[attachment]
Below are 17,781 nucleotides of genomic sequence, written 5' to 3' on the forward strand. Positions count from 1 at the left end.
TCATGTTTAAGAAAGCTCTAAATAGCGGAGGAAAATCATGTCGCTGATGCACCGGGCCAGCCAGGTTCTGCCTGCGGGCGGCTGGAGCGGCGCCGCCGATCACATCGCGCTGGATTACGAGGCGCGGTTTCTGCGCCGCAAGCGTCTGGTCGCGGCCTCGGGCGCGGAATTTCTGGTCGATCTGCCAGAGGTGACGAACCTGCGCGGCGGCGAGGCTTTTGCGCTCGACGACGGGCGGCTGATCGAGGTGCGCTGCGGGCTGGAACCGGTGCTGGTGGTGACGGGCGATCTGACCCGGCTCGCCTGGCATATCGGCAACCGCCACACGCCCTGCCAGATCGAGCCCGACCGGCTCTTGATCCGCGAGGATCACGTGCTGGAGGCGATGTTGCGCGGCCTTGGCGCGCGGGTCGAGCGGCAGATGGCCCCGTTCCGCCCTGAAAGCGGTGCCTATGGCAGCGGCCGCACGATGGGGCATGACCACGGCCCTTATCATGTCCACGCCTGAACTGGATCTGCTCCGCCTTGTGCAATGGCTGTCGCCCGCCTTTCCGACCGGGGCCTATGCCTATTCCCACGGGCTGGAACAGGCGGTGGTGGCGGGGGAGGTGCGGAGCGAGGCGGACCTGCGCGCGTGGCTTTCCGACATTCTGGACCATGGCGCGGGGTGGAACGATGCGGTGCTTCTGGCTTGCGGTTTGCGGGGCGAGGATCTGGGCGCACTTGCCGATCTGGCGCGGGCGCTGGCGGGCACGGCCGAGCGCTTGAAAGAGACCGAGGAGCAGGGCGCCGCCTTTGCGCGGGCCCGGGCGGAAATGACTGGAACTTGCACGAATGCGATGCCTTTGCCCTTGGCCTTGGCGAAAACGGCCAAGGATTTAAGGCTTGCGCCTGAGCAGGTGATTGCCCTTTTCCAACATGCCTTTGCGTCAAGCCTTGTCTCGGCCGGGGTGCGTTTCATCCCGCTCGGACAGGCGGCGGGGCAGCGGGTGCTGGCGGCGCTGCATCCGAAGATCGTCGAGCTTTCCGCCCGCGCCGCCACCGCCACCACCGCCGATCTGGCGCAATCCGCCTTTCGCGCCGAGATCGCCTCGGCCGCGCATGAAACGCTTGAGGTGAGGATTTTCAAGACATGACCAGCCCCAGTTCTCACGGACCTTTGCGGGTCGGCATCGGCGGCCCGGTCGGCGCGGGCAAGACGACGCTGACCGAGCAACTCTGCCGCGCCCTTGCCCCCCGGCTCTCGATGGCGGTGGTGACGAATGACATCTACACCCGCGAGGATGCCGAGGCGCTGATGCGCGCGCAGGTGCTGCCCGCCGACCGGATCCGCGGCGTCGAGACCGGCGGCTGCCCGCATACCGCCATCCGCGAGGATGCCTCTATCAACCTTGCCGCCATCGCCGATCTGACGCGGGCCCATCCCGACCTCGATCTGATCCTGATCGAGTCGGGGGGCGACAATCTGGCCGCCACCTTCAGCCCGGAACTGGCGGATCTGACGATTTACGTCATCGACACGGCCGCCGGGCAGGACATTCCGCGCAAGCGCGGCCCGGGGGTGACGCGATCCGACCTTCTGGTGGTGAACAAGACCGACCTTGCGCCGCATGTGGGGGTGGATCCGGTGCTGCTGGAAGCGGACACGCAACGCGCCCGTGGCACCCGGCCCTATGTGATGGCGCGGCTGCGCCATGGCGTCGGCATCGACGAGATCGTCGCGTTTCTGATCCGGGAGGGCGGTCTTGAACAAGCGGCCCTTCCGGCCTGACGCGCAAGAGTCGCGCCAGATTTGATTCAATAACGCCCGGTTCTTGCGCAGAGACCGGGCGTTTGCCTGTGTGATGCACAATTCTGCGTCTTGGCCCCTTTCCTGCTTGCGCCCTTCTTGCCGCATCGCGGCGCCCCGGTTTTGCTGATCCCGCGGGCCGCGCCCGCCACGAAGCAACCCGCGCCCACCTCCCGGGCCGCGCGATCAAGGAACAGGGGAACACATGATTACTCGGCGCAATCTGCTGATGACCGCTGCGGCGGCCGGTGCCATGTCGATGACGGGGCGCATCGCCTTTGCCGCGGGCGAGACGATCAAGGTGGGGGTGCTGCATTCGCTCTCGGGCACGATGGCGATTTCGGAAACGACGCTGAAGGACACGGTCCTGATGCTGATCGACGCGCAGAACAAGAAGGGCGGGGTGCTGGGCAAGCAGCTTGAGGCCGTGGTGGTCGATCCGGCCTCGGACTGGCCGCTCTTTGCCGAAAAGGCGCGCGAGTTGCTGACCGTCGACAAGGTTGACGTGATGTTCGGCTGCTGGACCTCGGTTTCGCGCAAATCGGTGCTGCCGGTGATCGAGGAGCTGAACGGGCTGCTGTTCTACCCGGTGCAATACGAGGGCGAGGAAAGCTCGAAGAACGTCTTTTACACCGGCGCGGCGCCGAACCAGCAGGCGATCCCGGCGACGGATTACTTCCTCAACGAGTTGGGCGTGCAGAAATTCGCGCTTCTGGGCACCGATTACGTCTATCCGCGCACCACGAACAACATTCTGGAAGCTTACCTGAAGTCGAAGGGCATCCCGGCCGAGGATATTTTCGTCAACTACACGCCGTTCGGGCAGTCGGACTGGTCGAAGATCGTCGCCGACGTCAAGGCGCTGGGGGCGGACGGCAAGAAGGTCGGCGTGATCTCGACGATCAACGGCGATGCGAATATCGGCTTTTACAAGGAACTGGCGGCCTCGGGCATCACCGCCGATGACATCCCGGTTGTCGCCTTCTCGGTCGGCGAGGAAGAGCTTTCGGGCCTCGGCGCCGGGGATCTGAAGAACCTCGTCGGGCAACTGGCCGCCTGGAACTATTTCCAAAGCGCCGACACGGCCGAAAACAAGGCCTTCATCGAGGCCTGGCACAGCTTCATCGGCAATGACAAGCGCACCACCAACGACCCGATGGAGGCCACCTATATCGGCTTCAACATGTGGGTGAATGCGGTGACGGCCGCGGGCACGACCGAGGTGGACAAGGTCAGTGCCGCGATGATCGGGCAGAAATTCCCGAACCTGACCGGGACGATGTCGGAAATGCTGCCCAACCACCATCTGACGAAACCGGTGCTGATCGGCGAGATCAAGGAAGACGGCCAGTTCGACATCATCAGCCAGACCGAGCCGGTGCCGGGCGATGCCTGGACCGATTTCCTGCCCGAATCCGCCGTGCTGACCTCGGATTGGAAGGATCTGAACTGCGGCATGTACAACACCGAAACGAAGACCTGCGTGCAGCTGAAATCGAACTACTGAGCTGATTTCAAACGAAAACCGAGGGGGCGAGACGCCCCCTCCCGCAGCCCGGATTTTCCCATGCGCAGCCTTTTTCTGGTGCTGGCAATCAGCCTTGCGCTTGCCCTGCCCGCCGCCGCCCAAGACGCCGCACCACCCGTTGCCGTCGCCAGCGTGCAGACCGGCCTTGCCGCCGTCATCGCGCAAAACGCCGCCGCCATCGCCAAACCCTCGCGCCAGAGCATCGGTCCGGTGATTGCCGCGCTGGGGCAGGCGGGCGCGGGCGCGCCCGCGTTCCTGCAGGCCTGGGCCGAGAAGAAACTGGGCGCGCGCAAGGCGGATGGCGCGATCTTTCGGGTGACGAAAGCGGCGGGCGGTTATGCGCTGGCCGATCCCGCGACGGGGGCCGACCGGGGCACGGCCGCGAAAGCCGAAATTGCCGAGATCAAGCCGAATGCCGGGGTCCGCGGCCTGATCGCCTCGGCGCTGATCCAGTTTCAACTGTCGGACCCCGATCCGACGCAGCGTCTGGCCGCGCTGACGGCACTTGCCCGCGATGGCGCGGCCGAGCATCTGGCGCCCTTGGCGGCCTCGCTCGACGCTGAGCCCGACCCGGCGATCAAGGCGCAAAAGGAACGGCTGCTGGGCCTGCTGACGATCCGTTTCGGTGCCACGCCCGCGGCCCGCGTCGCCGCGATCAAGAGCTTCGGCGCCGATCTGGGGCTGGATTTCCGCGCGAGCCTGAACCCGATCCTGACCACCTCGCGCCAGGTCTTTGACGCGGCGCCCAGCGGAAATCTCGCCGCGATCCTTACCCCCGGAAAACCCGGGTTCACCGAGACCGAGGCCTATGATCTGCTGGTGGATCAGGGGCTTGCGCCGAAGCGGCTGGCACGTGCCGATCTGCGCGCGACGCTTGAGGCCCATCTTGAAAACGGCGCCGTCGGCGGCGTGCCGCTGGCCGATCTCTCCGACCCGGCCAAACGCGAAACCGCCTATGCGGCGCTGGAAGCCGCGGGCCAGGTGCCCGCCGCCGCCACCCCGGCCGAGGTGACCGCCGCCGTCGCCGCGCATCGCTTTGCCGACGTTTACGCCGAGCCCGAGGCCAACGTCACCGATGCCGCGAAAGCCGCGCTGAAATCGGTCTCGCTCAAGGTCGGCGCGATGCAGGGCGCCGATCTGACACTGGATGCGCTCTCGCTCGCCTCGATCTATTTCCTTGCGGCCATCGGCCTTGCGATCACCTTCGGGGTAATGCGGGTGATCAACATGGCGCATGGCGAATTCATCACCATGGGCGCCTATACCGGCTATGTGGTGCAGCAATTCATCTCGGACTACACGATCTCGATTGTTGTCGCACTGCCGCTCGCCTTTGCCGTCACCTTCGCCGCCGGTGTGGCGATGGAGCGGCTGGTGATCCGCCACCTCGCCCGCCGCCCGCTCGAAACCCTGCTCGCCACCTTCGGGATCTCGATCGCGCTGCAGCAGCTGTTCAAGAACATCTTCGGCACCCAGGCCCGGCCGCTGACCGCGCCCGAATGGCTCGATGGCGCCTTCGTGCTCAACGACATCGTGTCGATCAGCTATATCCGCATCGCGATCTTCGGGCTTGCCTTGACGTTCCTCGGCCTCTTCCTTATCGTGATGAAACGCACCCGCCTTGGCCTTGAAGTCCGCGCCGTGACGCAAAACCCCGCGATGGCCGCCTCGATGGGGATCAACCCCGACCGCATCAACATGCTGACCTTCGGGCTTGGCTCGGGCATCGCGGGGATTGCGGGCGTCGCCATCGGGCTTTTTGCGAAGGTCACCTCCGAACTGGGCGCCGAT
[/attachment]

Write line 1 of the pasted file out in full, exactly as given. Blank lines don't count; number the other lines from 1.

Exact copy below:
Below are 17,781 nucleotides of genomic sequence, written 5' to 3' on the forward strand. Positions count from 1 at the left end.